To truly experience the above page we need it to be just that: the original paper page (material aspects are the basis for a sensuous experience). Here, on a screen, it lacks the glossiness of the paper (and it is glossy). Even touch and smell are an important part of the process (I wonder if the internet and ebooks are going to establish the same relation with books as repros in art books established with real paintings and sculptures: it all comes down to a reduction of experience, substitutions of the real things by simulacra). This page is very appealing because it achieves the feeling which psychoanalyst Marion Milner called a close relationship with objects. It does that using three devices: 1) the black gutters (I miss Chester Brown’s stories, but I also miss his black, large, gutters) which “compress” space and unite as much, if not more, as they divide; 2) the panels lack a clear distinction between background and foreground giving us a closeness with whatever is represented (blood, methinks); 3) moduled forms that tend to be viewed as texture (en masse) rather than as individual shapes. The visual rhythm is also very appealing: we’re going along with the hypnotic movement marvelously and smoothly flowing from panel to panel. The colors’ muted contrast is also an important part of the whole effect.


In this page a certain creepiness appears (Racines is a bit creepy, to tell you the truth). The hands morph into the roots of the title. We’re still close, and I don’t need to repeat what I said above, but closeness isn’t always a good feeling.


This page is here because of the black and blue contrast. The foreground has holes that let us see a few steps, the doll, and a rabbit. (What’s the deal with Pierre Duba and rabbits, anyway?) But I’m falling into interpretation again. I told you this was an impossible task…

Pierre Duba’s pages function better as double-page spreads, as you can see here.

Duba explains himself.

Pierre Duba’s site.

Monday, August 20, 2018

What’s Missing From This Picture?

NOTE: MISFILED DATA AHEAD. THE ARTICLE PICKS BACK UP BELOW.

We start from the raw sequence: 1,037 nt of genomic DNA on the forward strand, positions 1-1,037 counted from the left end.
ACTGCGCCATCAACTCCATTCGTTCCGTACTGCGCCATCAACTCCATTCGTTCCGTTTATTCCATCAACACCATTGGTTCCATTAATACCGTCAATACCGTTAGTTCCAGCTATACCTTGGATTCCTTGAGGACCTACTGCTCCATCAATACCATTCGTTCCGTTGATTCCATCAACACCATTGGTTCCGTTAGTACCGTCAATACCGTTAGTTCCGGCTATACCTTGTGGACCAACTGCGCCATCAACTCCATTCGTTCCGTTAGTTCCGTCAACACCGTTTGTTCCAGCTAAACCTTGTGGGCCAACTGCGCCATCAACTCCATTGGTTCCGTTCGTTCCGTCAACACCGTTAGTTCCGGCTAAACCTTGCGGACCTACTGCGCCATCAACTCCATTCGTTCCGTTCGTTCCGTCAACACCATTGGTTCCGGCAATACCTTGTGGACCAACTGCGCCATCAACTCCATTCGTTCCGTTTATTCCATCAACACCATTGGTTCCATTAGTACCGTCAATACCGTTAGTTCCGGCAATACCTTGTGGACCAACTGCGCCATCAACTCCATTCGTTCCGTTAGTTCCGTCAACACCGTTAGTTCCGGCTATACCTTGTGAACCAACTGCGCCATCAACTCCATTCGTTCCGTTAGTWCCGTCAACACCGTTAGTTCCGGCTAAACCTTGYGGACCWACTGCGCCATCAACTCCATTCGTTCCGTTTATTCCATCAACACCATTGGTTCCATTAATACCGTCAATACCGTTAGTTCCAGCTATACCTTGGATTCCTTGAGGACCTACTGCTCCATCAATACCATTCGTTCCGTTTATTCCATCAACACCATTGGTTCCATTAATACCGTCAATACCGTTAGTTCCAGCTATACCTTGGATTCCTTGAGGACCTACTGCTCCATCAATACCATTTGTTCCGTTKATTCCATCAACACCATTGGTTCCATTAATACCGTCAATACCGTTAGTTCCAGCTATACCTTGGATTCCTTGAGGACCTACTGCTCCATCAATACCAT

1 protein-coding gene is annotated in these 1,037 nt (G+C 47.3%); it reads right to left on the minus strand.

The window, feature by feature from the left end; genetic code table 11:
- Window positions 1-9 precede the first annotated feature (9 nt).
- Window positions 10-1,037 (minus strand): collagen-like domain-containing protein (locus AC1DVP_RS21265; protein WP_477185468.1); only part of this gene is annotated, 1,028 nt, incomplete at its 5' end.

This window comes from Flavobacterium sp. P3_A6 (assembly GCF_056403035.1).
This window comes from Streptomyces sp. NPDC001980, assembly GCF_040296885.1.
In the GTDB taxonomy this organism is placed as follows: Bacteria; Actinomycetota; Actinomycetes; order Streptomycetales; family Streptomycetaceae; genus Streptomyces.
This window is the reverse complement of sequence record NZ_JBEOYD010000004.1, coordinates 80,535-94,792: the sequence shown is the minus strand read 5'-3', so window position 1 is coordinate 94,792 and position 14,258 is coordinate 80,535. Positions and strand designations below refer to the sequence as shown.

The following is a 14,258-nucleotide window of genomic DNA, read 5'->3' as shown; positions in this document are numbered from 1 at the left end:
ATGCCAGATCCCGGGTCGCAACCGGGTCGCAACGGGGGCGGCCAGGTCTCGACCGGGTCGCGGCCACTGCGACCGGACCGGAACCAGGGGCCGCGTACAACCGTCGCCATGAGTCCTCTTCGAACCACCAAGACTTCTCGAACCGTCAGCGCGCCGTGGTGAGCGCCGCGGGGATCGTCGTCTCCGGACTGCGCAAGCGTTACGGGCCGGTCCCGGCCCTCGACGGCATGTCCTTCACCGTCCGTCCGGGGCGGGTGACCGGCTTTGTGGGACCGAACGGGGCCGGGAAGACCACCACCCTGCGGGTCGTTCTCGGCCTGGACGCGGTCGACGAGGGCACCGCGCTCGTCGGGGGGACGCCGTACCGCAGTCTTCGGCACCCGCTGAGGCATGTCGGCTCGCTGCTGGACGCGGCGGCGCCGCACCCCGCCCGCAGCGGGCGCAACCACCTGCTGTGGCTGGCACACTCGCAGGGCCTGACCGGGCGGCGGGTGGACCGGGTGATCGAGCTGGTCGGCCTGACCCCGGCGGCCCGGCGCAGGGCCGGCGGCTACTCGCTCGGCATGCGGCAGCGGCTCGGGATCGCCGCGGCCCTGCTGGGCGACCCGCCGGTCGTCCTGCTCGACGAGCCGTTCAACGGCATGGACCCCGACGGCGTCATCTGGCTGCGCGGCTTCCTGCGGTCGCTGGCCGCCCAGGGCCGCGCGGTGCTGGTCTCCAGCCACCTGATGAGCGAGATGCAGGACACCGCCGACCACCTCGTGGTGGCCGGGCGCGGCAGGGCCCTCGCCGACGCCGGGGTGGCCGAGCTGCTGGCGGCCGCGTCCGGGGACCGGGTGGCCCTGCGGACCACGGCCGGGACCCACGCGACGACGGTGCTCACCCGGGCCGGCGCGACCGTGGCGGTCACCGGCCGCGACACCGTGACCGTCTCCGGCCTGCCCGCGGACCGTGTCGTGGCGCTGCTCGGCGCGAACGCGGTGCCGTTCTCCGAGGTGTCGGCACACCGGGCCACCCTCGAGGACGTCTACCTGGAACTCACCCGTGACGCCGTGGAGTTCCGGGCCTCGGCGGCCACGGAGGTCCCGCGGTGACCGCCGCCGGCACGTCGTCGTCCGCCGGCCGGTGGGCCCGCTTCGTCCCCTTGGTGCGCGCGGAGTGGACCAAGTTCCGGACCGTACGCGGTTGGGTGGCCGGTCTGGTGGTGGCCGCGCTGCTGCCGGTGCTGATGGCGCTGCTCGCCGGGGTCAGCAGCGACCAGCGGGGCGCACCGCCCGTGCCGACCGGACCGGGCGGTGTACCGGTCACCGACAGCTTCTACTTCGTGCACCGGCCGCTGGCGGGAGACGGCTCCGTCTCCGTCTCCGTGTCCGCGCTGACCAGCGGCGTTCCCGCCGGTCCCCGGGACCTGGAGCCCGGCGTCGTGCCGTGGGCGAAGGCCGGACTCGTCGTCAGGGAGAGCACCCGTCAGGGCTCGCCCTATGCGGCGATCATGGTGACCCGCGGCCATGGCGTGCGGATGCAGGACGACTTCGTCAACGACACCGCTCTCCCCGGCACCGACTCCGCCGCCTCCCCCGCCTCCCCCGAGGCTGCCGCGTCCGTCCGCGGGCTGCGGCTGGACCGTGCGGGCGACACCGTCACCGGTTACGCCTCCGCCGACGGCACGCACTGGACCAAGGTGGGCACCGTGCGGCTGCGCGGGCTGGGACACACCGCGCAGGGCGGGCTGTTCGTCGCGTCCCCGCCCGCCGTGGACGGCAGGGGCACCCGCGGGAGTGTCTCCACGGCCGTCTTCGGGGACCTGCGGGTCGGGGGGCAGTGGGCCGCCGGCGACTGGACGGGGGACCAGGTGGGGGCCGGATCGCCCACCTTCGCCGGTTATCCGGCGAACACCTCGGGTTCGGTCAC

[If my piece about Contempt is my only film criticism, today I give you my only TV criticism. If I remember correctly it was written during a serious writer's block. I loved the series and I wanted to give my contribution to the round table about it, but the muse didn't show up that day and the crib sheet didn't help much either. I remember ending up with a sort of bad taste in my mouth... Even so, upon rereading the post below now I don't dislike it. It's right on the mark of what capitalism is doing to us all.]

 
Others have already pointed out that The Wire isn't as realistic as it seems. Jimmy McNulty (Dominic West), for instance, is the hero of the American Monomyth. Here's how the latter is summarized in the words of John Shelton Lawrence and  Robert Jewett:
A community in a harmonious paradise is threatened by evil; normal institutions fail to contend with this threat; a selfless superhero emerges to renounce temptations and carry out the redemptive task; aided by fate, his decisive victory restores the community to its paradisiacal condition; the superhero then recedes into obscurity.
The Wire revises the myth thus: a community in hell (Bubbles - Andre Royo: "it's a thin line between heaven and here.") is threatened by some of hell's inhabitants; normal institutions, paralyzed by red tape, political agendas, and business as usual, fail to contend with this threat; a self-aggrandizing supercop emerges to be afflicted by temptations and fails to carry out the redemptive task; bumping his head against the system the supercop recedes into obscurity.
That's quite good. It revises the myth until it lies there, almost unrecognizable. Here's my version though: in its mythology of being the only possible system (in the best of all possible worlds as Pangloss would say; at the end of history as Fukuyama would add), and in its sanctification of profit (the market will provide), global capitalism transferred labor to developing countries where the wages are low (Walden Bello):
The extreme international mobility of corporate capital coupled with the largely self-imposed national limits on labor organizing by the Northern labor unions (except when this served Washington's Cold War political objectives) was a deadly formula that brought organized labor to its knees as corporate capital, virtually unopposed, transferred manufacturing jobs from the North to cheap-labor sites in the Third World.